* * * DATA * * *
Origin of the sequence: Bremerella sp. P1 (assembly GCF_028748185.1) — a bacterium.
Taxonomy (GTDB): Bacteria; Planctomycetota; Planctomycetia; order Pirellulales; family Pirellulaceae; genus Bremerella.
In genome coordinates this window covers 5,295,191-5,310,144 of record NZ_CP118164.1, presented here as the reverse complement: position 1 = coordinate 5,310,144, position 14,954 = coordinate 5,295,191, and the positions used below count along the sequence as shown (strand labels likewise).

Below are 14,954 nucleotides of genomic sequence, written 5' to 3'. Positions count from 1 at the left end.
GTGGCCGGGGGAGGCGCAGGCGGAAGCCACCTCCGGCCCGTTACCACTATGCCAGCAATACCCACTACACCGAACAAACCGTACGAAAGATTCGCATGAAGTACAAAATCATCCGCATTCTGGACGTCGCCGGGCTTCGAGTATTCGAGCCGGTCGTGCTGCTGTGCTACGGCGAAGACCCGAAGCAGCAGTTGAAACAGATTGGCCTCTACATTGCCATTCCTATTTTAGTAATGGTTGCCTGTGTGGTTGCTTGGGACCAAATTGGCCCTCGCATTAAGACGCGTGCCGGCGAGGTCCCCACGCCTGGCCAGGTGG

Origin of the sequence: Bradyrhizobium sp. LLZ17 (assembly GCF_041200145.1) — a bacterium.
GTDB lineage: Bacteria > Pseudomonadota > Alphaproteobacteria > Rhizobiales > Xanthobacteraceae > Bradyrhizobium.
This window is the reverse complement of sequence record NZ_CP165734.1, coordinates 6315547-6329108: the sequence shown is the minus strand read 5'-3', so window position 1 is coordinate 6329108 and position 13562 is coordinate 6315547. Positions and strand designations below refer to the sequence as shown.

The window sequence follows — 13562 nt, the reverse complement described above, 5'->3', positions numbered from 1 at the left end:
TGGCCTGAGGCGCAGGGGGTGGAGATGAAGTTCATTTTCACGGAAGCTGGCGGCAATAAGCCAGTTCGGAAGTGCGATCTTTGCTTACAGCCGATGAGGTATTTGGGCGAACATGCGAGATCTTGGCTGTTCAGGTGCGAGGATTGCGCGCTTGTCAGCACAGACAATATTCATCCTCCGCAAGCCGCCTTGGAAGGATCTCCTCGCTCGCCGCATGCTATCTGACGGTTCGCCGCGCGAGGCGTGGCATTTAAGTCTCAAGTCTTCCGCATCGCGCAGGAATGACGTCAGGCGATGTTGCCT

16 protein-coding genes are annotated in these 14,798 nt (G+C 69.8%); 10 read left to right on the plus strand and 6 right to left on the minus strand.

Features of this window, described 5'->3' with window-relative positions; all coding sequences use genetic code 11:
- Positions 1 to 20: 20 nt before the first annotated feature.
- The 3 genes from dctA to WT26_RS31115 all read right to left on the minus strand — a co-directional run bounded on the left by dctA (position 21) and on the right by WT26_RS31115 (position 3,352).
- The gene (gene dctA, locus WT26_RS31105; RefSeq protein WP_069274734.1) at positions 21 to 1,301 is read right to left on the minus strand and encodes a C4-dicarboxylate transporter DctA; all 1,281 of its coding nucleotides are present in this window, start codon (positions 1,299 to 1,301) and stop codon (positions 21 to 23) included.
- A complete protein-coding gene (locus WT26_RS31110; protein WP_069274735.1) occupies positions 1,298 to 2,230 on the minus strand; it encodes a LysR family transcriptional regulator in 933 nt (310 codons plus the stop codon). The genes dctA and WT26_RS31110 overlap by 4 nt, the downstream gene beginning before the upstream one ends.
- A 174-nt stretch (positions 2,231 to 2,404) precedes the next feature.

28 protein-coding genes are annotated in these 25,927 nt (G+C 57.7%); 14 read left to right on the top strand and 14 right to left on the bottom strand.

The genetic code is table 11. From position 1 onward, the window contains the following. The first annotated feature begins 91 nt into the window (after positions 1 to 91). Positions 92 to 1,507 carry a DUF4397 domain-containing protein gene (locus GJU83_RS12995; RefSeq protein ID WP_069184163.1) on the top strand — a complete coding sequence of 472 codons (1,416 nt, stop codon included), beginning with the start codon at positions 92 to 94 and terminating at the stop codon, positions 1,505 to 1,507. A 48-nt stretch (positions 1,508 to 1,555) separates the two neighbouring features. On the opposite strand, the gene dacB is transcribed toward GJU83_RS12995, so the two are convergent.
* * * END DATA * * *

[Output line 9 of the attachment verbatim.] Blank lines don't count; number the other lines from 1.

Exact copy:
The window sequence follows — 13562 nt, the reverse complement described above, 5'->3', positions numbered from 1 at the left end: